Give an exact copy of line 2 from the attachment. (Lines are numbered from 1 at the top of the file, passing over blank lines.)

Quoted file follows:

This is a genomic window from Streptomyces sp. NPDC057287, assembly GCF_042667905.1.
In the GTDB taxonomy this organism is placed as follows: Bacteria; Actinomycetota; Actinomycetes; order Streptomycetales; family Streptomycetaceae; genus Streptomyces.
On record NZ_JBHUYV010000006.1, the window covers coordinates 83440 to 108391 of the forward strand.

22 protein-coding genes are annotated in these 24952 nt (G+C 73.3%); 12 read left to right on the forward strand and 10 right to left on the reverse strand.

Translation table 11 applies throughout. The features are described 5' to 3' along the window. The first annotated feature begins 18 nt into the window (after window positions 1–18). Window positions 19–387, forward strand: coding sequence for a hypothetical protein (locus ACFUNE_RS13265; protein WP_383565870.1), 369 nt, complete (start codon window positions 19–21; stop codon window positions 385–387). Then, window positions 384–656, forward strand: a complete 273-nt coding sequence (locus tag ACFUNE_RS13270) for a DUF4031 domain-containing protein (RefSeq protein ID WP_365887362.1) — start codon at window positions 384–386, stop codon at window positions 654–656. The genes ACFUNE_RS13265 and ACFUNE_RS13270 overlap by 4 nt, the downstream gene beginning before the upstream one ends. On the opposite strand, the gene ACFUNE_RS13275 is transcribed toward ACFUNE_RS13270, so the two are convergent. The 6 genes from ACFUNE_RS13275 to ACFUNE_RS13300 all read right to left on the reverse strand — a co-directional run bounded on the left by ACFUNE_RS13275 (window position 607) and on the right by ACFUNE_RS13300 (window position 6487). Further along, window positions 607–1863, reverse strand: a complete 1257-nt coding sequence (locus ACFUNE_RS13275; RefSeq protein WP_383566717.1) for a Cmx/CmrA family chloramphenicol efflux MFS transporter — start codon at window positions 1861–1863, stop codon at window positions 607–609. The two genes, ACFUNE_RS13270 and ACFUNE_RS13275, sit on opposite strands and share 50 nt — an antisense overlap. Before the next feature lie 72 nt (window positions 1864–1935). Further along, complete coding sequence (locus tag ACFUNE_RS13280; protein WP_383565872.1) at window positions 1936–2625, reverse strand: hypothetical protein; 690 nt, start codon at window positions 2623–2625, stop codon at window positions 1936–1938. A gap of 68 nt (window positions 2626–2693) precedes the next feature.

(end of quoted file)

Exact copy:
In the GTDB taxonomy this organism is placed as follows: Bacteria; Actinomycetota; Actinomycetes; order Streptomycetales; family Streptomycetaceae; genus Streptomyces.